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Perfective vs Imperfective - grammar


woodgey Activity: - / 28
Joined: 22 May 2011 ♂
 
26 Jun 2011  #31

Dude, people know what I'm taking about

Chrzaszcz Activity: 12 / 103
Joined: 4 Jul 2011 ♂
 
4 Jul 2011  #32

Past tenses - Imperfective / Perfective

Hi all

I'm new to this forum. I am learning Polish, have a reasonable understanding of the language and its grammar, but the past tense (perfective tense) is causing a headache.

Is it vital to learn 2 form of verbs - the imperfective and perfective forms? For example

I ate my dinner (didn't finish it) - Jadłem moj obiad.
I ate my dinner (finished it all) - Zjadłem moj obiad.

I read the newspaper (first two pages) -Czyałem gazeta
I read the newspaper (all the paper) - Przeczytałem gazeta

It's hard learning verbs and vobacularly, but any advice would be welcome!

Dziękuje bardzo
SzwedwPolsce Activity: 11 / 1,596
Joined: 21 Feb 2009 ♂
 
4 Jul 2011  #33

I read the newspaper (first two pages) -Czyałem gazeta
I read the newspaper (all the paper) - Przeczytałem gazeta

Czytałem gazetę.
Przeczytałem gazetę.

Czytać should be with accusative of the noun. (But it has nothing to do with perf/imp.).

Remember another rule:

Repeated actions are always imperfect (doesnt matter if they are finished or not).

E.g.
Często czytałem tę gazetę.

The good news:
The future tense is built on the same principles of perf./imp. as the past tense. So it will be easy.
catsoldier Activity: 63 / 600
Joined: 27 Sep 2009 ♂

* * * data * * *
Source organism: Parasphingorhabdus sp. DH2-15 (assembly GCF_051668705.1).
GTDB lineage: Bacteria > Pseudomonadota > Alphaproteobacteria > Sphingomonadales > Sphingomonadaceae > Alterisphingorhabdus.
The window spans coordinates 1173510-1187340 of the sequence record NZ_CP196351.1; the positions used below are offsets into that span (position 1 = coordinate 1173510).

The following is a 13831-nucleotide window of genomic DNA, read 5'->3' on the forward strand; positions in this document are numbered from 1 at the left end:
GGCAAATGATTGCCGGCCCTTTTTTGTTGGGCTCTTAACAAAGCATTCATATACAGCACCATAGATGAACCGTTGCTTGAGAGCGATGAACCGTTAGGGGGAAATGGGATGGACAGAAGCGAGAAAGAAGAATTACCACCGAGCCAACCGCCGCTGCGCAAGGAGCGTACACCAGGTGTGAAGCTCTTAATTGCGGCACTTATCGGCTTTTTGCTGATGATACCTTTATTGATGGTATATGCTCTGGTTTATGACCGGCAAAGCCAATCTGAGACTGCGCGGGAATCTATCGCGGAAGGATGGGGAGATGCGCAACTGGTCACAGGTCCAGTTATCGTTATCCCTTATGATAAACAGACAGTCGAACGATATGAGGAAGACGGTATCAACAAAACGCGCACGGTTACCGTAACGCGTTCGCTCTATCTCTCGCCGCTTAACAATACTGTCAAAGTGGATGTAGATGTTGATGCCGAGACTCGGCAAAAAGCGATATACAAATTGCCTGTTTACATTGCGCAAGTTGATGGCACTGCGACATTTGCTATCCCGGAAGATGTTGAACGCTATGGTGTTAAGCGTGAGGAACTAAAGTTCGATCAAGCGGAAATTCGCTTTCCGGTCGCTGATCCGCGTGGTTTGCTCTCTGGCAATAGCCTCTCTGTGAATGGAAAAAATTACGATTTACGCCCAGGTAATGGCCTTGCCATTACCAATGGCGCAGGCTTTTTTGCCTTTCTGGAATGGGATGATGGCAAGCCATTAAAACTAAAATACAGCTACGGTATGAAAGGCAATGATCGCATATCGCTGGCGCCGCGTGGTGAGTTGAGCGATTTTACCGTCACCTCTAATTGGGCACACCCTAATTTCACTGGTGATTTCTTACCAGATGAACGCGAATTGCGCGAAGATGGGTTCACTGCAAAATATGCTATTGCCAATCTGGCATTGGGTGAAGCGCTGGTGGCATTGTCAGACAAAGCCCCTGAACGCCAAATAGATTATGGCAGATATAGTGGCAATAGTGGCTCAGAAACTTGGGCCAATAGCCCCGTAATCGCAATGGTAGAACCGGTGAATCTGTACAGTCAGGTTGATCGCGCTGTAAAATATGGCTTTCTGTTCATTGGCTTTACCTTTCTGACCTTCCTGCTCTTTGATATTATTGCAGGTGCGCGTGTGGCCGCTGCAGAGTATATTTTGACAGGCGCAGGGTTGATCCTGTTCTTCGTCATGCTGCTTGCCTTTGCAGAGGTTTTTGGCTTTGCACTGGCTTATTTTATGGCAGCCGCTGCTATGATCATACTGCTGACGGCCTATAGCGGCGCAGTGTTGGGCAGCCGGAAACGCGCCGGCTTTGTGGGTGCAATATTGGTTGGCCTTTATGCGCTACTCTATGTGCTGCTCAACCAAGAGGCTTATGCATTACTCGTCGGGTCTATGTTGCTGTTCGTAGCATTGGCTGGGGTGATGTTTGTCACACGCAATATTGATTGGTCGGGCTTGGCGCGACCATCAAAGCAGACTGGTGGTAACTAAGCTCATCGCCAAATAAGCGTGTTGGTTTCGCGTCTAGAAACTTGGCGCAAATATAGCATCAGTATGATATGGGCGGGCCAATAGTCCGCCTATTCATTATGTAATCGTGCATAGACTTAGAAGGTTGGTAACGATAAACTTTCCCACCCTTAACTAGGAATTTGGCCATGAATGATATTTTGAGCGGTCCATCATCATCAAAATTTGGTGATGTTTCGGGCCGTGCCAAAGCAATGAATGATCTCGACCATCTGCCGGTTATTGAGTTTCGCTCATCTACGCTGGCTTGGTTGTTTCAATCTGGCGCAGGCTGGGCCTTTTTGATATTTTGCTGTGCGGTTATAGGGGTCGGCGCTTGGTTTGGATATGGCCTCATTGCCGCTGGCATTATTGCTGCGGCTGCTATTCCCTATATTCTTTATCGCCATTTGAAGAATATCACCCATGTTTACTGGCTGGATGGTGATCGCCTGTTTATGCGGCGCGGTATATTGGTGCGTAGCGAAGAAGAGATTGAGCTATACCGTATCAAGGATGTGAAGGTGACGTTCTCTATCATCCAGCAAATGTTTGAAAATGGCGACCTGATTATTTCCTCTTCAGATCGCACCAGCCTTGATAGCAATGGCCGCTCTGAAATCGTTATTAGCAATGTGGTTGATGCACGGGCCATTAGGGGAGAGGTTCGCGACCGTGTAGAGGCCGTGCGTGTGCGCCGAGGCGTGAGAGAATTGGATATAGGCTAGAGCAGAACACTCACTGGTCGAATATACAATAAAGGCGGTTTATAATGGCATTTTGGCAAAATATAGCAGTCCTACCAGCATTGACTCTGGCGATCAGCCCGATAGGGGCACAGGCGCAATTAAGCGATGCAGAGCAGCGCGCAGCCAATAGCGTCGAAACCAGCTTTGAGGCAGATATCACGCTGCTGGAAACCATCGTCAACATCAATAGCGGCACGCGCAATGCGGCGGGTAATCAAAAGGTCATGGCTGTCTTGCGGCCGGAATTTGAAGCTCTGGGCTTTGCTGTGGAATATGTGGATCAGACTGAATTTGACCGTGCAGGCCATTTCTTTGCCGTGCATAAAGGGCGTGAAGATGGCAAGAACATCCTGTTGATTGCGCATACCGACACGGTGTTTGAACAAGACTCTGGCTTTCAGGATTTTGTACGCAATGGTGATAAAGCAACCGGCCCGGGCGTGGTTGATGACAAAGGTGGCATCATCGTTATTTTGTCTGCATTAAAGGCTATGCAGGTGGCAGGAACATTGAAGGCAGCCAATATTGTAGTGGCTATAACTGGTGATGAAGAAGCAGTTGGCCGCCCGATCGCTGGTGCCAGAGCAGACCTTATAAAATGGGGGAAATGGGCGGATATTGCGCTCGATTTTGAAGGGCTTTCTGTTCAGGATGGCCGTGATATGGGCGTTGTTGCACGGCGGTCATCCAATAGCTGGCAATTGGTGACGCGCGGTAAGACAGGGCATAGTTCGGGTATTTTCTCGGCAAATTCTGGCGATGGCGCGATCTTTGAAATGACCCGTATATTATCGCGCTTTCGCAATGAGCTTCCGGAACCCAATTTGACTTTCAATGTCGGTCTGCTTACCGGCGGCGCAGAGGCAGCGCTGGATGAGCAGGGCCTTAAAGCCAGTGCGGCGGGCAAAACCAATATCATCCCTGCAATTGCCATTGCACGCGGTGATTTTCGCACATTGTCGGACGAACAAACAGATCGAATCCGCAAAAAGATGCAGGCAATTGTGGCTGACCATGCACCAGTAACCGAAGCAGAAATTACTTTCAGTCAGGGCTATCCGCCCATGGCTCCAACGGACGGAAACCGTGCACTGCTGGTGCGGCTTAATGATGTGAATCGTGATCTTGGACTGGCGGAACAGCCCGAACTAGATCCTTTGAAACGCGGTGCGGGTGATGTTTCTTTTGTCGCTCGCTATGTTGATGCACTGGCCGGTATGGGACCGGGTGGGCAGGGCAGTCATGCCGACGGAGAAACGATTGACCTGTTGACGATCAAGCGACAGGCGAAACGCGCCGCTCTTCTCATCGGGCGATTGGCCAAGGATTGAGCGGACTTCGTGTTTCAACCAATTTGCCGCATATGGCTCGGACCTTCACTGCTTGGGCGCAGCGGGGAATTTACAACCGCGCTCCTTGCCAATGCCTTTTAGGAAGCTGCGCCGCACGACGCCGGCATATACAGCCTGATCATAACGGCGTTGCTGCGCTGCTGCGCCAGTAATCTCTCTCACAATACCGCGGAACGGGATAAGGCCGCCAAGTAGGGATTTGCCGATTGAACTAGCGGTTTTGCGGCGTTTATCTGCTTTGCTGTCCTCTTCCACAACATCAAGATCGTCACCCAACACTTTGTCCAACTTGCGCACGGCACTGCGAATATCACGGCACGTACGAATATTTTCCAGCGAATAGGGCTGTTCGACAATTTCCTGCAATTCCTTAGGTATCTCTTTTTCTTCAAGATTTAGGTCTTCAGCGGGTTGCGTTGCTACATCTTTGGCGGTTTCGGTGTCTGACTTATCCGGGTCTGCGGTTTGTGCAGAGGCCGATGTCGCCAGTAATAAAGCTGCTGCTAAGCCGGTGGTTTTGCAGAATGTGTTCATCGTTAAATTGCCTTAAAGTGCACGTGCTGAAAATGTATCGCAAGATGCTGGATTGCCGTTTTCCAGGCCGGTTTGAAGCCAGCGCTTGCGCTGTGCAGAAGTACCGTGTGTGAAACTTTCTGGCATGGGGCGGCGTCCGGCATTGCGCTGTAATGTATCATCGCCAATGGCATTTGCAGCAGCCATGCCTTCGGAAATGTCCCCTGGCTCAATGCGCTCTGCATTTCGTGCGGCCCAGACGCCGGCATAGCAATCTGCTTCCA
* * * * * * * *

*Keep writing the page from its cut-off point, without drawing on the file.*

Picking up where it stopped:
3 Mar 2012  #34

Can anyone tell me where I am going wrong here please? I have 2 perfectives and only one imperfective.

iść, perfective
chodzić, imperfective
pójść, perfective

Idę na zakupy.
Chodziłem po górach.

Pójdę ????????
What is the imperfective version?
strzyga Activity: 2 / 994
Joined: 30 Apr 2008 ♀
 
3 Mar 2012  #35

Pójdę ????????What is the imperfective version?

będę szedł

and szedłem - past imperfective

is "iść" really perfective? I don't think so. At the moment, I'm really confused. Tricky business.
gumishu Activity: 10 / 4,161
Joined: 6 Apr 2009 ♂
 
3 Mar 2012  #36

is "iść" really perfective? I don't think so. At the moment, I'm really confused. Tricky business.

no iść is clearly imperfective - actually pójść is a perfective from iść (it's a intergrown form of po+iść) - dojść and zajść have been created in the same manner
JonnyM Activity: 12 / 2,634
Joined: 9 Mar 2011 ♂
 
3 Mar 2012  #37

Can anyone tell me where I am going wrong here please? I have 2 perfectives and only one imperfective.

The perfective/imperfective rules don't really fit verbs of motion - the grammar is different.
catsoldier Activity: 63 / 600
Joined: 27 Sep 2009 ♂
 
3 Mar 2012  #38

From what I can see iść is sometimes perfective wordreference.com/plen/chodzić and sometimes imperfective depending on what you are trying to say wordreference.com/plen/pójść
Lyzko  
3 Mar 2012  #39

"Dokąd idziesz?" = Where are you going? [...at this very moment]

"Dokąd pójdziesz?" = Where are you going? [...in the future]

"Szliśmy na spacer." = We went for a walk/stroll. [in general, a normal routine]

"Poszliśmy na spacer. = We went for a walk/stroll. [once, at a specific time]

At least this is how I'VE heard them used by native Polish speakers:-)